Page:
Frequent CQS non-compliances – could you be caught out?

Brian Rogers

Regulatory Director

We recently submitted a Freedom of Information request to the Law Society in relation to compliance with its Conveyancing Quality Scheme (CQS), and the response will be of particular interest to firms holding this accreditation.

Our first question related to the number of assessments that had been undertaken since the Law Society updated the CQS standards in May 2019; the response to this question was:

  • We conducted a pilot over the period November 2019 – March 2020 to test methods of assessing firms.
    • We conducted 11 desk-based assessments. These were undertaken by the CQS Chief Assessor (on behalf of the CQS office) onsite at the firm. Assessments were put on hold due to Covid-19.

    • We conducted 16 onsite assessments. These were undertaken by Centre for Assessment (an authorised assessment body assessing on behalf of the CQS office) onsite at the firm. Assessments were put on hold due to Covid-19.

Our second question related to the number of firms, subject to onsite assessments, that were sent corrective action reports since May 2019; the response to this question was:

  • Firms were provided with Outcome letters. One firm who was assessed on the desk-assessments did not have any corrective actions.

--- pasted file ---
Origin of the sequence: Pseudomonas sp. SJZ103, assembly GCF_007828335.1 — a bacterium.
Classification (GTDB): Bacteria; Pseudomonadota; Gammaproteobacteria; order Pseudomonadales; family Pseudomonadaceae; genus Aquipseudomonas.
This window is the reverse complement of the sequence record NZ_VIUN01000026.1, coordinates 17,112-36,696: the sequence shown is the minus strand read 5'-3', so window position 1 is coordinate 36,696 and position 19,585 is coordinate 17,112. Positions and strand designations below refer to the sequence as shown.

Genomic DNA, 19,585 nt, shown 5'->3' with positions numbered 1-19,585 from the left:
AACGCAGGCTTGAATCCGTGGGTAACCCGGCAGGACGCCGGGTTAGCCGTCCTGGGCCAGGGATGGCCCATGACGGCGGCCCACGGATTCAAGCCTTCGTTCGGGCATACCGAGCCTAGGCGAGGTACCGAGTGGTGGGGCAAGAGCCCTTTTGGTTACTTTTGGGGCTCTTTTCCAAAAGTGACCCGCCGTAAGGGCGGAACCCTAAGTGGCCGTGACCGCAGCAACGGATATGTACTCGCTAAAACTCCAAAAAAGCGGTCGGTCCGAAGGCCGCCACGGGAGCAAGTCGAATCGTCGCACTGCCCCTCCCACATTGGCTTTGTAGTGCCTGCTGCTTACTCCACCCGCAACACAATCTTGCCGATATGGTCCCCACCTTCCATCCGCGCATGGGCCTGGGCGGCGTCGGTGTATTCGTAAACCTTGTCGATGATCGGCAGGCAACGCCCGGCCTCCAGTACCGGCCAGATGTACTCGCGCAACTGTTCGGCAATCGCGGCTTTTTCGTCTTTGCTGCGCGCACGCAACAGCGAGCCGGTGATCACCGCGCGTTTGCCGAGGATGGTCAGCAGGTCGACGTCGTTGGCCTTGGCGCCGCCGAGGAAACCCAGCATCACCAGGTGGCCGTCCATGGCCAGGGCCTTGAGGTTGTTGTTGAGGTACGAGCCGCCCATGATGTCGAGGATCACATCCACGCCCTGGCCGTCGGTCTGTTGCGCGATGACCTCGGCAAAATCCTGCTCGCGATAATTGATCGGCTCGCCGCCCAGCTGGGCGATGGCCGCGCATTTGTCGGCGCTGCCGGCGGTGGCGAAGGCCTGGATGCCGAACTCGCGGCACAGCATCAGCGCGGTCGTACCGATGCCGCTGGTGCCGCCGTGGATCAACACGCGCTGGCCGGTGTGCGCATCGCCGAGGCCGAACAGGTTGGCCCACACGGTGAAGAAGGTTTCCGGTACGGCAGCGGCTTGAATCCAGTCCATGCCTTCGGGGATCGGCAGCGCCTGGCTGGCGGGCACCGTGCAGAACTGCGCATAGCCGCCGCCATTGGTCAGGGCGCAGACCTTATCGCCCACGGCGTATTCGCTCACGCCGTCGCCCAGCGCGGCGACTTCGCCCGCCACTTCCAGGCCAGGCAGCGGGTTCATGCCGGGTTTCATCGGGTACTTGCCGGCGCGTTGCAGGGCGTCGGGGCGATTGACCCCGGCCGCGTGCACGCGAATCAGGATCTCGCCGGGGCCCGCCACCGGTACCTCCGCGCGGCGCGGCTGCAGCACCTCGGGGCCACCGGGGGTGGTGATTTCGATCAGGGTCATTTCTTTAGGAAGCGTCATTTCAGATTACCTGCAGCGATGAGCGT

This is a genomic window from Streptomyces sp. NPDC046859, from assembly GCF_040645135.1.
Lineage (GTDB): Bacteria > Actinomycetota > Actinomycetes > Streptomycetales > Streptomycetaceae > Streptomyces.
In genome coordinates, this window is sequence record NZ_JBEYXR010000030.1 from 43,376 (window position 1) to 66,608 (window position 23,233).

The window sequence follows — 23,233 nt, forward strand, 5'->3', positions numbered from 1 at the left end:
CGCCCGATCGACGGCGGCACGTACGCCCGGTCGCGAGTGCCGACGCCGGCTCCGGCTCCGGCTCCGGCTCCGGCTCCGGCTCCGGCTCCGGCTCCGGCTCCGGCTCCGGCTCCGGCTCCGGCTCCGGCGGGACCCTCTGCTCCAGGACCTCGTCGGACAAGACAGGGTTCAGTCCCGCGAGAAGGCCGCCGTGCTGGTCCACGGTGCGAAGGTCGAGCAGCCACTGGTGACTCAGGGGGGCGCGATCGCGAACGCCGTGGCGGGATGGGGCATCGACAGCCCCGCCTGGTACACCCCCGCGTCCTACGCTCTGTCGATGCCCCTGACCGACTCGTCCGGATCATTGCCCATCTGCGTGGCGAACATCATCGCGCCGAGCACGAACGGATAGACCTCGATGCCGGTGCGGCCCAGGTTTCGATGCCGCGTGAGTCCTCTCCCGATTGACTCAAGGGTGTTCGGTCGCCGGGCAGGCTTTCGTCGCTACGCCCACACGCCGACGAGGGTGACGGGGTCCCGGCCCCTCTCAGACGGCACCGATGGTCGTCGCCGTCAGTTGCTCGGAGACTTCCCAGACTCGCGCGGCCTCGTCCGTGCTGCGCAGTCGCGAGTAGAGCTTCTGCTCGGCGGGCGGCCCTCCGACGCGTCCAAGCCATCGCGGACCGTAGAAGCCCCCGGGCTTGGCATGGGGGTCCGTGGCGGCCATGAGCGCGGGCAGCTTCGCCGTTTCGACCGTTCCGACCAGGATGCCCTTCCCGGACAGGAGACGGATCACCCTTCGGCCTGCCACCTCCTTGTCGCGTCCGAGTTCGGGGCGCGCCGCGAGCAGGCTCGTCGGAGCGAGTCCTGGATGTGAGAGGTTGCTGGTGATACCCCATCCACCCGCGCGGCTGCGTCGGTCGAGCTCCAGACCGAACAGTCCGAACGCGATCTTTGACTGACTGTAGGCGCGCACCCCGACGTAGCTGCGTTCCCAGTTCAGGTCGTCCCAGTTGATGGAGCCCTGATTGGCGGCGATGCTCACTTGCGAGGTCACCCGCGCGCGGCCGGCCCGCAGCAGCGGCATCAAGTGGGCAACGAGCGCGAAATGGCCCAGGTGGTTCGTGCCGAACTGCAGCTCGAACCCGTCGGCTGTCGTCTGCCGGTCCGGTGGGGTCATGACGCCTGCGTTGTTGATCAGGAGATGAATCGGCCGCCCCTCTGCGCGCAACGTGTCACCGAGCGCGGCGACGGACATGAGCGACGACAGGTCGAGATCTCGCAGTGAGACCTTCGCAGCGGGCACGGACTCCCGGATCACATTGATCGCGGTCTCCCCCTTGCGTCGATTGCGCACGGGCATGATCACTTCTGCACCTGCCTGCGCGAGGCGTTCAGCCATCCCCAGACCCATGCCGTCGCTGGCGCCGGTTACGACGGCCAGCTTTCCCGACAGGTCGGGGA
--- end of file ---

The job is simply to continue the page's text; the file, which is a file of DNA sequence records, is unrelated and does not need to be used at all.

Areas of non-compliance

Our final question related to the main areas of non-compliance that were found during the assessments and it is the response to this question that CQS firms need to consider and review in relation to their own levels of compliance:

  • We assessed compliance against both the Core Practice Management Standards as well as the Protocol. Please see the list below of the frequent non-compliances:
    • CPMS 1.1 (risk management policy – compliance plan, risk register, risk management roles and responsibilities)
    • CPMS 1.2 (Stamp Duty Land Tax policy)
    • CPMS 1.3 (AML terrorist financing policy)
    • CPMS 1.4 (property and mortgage fraud policy)
    • CPMS 1.5 (leasehold property policy)
    • CPMS 5.3 (client communication)
    • CPMS 5.8 (matter closing procedures)
    • Protocol step 12 (confirmation of instructions)

It is clear from the results of the assessments that some firms were not only non-compliant in some key areas of CQS, but also the SRA Codes of Conduct; strictly speaking some of these firms should have reported serious non-compliances to the SRA, especially those related to money laundering!

Post-Covid

Once Covid-19 related lockdowns are out of the way it will be interesting to see how many assessments will take place on an ongoing basis and whether a certain amount of ‘catch-up’ will take place in relation to the postponed onsite visits; the pilot only equated to 0.5% of CQS firms being assessed, which suggests that more firms will be assessed going forward, especially as 10% is normally regarded as a wide enough pool to provide meaningful data.

With a booming conveyancing market at present, it is key that CQS firms ensure they are and remain compliant with the Core Practice Management Standards and Conveyancing Protocol, otherwise they may risk losing a business-critical accreditation.